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We volunteered at the CureSearch Walk for Children’s Cancer in Boston, Massachusetts at the Franklin Park Zoo.

From their website —

CureSearch for Children’s Cancer is a national non-profit foundation that accelerates the cure for children’s cancer by driving innovation, eliminating research barriers and solving the field’s most challenging problems. We fight every day to make treatment possible and a cure probable for the 42 children diagnosed with cancer daily. We do this in three ways:

  • We accelerate the cure for children at greatest risk of losing their battle with cancer by posing essential challenges to scientists and inviting teams to overcome them with novel research approaches.
  • We support children’s enrollment in clinical trials that have the potential to save their lives today.
  • We provide resources and education, so no child faces a cancer diagnosis without a fully equipped support team behind them.

Ultimately, CureSearch is working to change the odds for those children most at risk.

 

 

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We stopped by Second Harvest Heartland in the Twin Cities to help prepare food for distribution.

Before beginning our shift in their warehouse, we were given a brief orientation including a powerful video about hunger, the challenges faced, and how Second Harvest is addressing the issue in Minnesota and western Wisconsin. Videos can sometimes be dry, recalling filmstrips from our elementary school days. The Second Harvest video was as far from that as it gets.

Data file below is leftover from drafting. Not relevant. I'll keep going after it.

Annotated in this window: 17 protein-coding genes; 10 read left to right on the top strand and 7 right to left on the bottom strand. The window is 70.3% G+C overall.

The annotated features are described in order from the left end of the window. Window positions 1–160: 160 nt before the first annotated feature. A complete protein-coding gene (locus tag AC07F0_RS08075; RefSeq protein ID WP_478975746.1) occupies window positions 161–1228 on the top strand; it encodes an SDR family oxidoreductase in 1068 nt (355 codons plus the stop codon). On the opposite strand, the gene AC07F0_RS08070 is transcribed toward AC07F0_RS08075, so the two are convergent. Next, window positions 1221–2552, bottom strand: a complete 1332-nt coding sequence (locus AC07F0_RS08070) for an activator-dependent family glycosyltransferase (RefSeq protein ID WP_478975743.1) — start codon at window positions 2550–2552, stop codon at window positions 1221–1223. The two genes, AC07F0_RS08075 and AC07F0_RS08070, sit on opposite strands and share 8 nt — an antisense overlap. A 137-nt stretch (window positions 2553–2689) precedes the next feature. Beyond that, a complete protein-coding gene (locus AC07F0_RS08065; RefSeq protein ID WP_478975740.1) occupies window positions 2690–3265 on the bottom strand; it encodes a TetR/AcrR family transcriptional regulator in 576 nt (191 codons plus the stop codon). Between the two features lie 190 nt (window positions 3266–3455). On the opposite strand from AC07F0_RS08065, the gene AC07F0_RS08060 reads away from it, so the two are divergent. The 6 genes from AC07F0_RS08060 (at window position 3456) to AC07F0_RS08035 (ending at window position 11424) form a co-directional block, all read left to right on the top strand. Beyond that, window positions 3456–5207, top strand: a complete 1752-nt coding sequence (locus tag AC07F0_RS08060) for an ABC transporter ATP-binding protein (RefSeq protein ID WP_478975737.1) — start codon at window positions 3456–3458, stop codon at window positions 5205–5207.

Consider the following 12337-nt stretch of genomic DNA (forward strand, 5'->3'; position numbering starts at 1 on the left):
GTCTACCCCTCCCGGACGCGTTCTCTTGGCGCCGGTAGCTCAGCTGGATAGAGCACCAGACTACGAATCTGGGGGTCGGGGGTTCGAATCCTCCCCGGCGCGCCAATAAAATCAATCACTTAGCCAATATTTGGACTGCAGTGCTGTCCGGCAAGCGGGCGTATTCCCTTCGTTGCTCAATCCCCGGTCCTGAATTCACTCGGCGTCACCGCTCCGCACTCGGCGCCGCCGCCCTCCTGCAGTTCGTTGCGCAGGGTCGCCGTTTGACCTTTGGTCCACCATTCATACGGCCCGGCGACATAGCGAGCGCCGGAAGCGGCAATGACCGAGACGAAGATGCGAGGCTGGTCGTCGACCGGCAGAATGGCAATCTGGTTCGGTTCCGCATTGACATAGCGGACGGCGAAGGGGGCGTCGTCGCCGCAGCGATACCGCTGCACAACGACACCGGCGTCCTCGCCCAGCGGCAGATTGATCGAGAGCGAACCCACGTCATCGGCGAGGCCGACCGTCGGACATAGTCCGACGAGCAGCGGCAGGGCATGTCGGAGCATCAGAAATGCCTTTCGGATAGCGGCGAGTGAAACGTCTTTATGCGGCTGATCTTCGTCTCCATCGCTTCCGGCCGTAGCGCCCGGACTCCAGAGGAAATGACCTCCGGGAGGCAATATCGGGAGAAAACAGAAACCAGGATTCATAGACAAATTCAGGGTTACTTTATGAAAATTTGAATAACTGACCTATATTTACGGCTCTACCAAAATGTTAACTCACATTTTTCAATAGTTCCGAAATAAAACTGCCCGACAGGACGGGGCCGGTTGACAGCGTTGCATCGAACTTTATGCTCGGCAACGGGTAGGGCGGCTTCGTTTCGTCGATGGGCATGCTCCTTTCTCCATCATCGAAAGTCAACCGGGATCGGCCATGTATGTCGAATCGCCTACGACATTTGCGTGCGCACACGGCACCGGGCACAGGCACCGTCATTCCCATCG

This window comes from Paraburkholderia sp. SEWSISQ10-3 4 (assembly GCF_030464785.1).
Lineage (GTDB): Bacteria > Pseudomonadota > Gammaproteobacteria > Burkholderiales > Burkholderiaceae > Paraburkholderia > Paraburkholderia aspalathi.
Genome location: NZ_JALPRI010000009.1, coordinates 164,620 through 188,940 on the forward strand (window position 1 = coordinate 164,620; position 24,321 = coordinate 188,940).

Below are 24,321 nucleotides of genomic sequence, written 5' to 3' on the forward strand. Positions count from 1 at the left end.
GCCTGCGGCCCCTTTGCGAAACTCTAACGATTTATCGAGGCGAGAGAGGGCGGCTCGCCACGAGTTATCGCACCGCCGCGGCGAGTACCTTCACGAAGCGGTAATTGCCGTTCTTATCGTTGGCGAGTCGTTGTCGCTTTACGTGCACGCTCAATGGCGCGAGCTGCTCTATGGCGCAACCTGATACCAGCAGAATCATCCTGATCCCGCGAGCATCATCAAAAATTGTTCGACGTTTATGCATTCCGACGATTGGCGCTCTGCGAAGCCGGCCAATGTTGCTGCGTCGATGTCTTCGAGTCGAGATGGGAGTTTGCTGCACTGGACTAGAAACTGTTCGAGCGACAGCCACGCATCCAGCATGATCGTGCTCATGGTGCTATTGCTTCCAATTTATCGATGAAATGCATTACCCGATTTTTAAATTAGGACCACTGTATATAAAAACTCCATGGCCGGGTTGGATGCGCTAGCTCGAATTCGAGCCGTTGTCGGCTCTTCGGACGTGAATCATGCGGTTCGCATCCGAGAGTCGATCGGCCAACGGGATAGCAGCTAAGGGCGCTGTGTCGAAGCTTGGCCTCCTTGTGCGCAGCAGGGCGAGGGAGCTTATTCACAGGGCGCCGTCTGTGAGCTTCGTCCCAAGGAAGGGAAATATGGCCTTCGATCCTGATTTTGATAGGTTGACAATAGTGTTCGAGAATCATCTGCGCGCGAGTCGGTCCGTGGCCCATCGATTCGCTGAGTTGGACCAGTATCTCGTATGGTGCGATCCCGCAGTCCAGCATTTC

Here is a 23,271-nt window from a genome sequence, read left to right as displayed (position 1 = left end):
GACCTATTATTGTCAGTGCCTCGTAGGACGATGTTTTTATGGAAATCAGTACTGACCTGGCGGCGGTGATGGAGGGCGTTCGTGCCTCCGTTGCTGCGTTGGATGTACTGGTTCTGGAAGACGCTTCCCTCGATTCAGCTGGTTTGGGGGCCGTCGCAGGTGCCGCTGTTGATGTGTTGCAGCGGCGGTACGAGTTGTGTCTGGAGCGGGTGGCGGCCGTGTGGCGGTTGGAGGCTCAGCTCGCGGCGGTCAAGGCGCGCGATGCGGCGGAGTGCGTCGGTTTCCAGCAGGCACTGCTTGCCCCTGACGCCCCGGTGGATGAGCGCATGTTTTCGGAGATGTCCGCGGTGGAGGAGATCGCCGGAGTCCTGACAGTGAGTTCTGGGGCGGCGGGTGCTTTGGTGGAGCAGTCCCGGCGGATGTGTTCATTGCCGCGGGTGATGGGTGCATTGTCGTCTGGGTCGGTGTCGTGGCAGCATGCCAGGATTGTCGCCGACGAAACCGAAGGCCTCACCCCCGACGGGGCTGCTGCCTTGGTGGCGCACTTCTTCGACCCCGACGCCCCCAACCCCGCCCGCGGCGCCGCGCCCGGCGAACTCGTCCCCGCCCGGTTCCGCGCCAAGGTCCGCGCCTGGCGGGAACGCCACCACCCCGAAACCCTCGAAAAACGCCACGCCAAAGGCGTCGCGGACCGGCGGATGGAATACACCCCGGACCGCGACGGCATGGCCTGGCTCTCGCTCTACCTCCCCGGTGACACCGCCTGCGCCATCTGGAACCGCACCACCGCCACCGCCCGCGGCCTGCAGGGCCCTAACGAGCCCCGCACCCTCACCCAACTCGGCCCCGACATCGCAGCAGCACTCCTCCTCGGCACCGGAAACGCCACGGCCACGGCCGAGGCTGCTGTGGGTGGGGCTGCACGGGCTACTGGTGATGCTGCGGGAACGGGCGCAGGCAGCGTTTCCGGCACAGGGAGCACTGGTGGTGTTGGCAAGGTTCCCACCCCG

Here it is for your consideration —

From the Second Harvest website —

Second Harvest Heartland works to reinvent hunger relief through leadership and innovation. As the Upper Midwest’s largest hunger relief organization, our goal is not only to help our hungry neighbors today, but to provide the means for everyone to be fed tomorrow. We’re known for distributing great amounts of food quickly and efficiently; in 2012 alone, we collected, warehoused and distributed more than 76 million pounds of food—but we’re also constantly pioneering ways to reduce waste and better use the abundant resources available in this land of plenty.

Second Harvest Heartland is a member of Feeding America, a national network of more than 200 food banks serving every state in the United States. Membership means access to millions of pounds of surplus food and grocery donations from manufacturers and producers throughout the country.

Thank you to Kate, Megan, Brenda, and Dan for joining us!

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Today’s trip to River Keepers in North Dakota was a first along this journey. To help create educational materials for the upcoming Red River Water Festival we spent time putting together gimp bracelets and cutting stickers that will ultimately end up with fourth graders. We also had a chance to hear about how important the Red River is specifically, but also how crucial it is that we keep our waterways and their surrounding habitats free from pollution.

From their website –

River Keepers is a non-profit organization established in 1990 to protect and preserve the integrity and natural environment of the Red River of the North in the Fargo, ND – Moorhead, MN area. In addition, River Keepers is interested in the recreation and sustainable development uses of the Red River. River Keepers promotes a renewed vision for the Red River of the North through workshops, youth service-learning projects and advocacy. The primary goal of River Keepers is to demonstrate to the public that the Red River is an underutilized resource. River Keepers works “hand-in hand” with civic, corporate and political leaders, local watershed groups and the public at-large.

We stopped by to help them with preparation of educational materials for the Red River Water Festival.

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The mission of Sioux Falls, South Dakota’s THE BANQUET is:

Our mission is to equip volunteers to provide food and fellowship to those served through the ministry of The Banquet. We provide a safe place where people can gather, receive nourishment and experience love in action.

On paper it sounds nice. In action, it’s even better!